I happen to literally have a diabetes sister, my type 1 sister Ana, who will also be attending the conference this year. She used to be a lot more involved with diabetes stuff, even attending the Children’s Congress in Washington D.C. as a Delegate the same year Diabetes Mine’s, Allison Nimlos went. (Allison and her husband will be at the conference, by the way.) Ana also loved her Diabetes Camp experiences as a younger kid and I’m so excited she’ll get to experience this event.
Something I really like about this conference is women with any type of diabetes are welcome. So though I can obviously relate more to someone who has type 1 when it comes to certain things, I find it really wonderful to learn from a woman with type 2 about what it’s like for her. I always end up realizing that we are all really in the same boat. We struggle day to day with making a multitude of choices, choices which impact our health and our lives. We all have to worry about food and pay a little too much attention to it. We all check our blood sugar. We all feel the threat of diabetes complications and we all want to live the best life possible with our diabetes.
That brings me to another awesome benefit of the conference. The learning experience. There are a wide range of speakers on an array of relevant topics to women with diabetes. The speakers are really professional and invested in the topics at hand. I appreciated getting away from my children long enough to take notes about things like heart disease last year and sit and think long and hard about why I take care of myself instead of worry about it in fleeting bits while chasing my kids around the living room.
That’s the other thing. It’s a safe environment. You can laugh, cry, and check your blood sugar without feeling out of place. Brandy Barnes calling her organization “Diabetes Sisters” is right on the mark. It’s rather self-explanatory now that I think of it. If you want to attend, please register quick before it’s too late.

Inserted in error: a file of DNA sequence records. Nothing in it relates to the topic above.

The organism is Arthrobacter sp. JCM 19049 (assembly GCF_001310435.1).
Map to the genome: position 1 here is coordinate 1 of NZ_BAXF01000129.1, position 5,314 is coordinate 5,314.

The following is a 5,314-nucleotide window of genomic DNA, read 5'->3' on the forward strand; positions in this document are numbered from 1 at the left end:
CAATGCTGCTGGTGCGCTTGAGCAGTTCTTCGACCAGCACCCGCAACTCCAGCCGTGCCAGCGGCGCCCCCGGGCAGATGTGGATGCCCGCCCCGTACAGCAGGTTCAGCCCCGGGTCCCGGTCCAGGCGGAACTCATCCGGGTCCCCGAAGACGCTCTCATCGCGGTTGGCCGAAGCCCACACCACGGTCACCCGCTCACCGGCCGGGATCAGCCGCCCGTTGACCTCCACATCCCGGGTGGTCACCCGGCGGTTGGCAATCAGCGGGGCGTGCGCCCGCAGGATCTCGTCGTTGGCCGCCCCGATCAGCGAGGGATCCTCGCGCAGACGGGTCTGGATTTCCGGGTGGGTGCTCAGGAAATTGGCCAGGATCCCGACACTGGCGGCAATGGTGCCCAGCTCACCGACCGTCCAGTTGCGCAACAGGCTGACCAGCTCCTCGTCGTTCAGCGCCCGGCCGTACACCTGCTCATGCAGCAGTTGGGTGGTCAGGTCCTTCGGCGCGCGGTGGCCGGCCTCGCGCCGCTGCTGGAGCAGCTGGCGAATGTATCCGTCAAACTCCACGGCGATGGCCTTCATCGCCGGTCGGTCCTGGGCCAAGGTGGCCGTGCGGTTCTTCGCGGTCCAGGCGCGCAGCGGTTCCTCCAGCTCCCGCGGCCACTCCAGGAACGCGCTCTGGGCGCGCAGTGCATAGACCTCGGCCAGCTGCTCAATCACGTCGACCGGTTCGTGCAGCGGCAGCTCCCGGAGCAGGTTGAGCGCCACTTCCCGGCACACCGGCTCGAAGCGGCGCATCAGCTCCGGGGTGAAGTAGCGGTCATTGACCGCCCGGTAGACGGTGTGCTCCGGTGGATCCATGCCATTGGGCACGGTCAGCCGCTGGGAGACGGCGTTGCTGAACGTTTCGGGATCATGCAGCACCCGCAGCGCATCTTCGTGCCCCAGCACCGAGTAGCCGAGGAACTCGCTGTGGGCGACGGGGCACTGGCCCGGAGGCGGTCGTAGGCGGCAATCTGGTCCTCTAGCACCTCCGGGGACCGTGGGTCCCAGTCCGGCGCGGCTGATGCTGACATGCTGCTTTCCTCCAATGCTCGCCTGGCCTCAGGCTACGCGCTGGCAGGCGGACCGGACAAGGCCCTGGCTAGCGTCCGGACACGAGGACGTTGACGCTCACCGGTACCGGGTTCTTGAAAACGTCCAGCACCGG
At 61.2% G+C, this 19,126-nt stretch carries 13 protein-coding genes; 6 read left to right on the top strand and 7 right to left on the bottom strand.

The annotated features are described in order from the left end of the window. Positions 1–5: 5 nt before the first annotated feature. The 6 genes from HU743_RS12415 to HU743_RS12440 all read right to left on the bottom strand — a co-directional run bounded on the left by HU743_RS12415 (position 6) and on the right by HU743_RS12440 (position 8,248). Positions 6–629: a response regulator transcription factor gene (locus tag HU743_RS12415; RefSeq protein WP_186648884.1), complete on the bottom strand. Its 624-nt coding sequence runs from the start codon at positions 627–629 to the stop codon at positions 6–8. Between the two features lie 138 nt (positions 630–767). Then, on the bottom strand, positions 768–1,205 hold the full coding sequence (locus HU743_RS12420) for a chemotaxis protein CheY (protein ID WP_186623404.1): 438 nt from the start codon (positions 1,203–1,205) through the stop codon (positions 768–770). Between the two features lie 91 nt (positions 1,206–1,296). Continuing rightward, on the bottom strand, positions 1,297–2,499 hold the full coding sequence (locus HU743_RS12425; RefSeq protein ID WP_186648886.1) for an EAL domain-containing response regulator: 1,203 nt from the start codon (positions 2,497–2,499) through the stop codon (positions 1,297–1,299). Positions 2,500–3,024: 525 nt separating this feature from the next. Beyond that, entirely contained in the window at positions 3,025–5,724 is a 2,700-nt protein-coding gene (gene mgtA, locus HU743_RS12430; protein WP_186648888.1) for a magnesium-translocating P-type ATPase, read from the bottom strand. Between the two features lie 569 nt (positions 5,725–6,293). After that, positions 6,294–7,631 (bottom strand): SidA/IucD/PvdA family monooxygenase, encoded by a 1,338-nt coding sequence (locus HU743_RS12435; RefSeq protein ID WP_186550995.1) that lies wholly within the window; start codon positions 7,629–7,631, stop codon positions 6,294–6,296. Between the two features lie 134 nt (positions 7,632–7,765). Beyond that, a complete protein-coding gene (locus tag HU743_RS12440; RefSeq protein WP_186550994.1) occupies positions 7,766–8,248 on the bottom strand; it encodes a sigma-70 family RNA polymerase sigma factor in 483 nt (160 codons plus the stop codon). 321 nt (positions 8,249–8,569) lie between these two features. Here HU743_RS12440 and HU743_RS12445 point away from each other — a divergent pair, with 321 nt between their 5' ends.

I SO hope I see you there!
I wrote this for those of you who want to blog about your diabetes but need a little jumpstart.
Inside I cover these topics:
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My husband gets sushi at the same place every time. The guys at the sushi bar know him and enjoy chatting in their native language with my husband each time he stops by. Sometimes we stop by together and they always wonder why I don’t get sushi, too. I have always brushed it off saying I just don’t want any when the truth is that I love sushi, but I avoid rice because it makes blood sugar management a little too complicated for me.
The other day I went to this place alone and was thinking of getting my husband some sushi. I got him the usual when I got asked the usual question in Spanish, “Why aren’t you getting any for yourself?” I said, “No, I just don’t want any, thanks…” Then they offered me a free sample to eat on the spot from a little bowl. For something like this I’d typically give insulin and wait a few minutes before eating. So I didn’t take the sample. They asked again, “Really! Try it! It’s got shrimp and avocado and onions!” I have witnessed them doing this to all the customers that stopped by and rarely did anyone refuse a sample. That all sounded delicious to me but those little sushi rolls still had rice so finally, thinking about how I’m supposed to be a diabetes advocate, I explained to the guys the real reason. “I have type 1 diabetes and must give insulin before eating anything and I don’t want to do that right now.”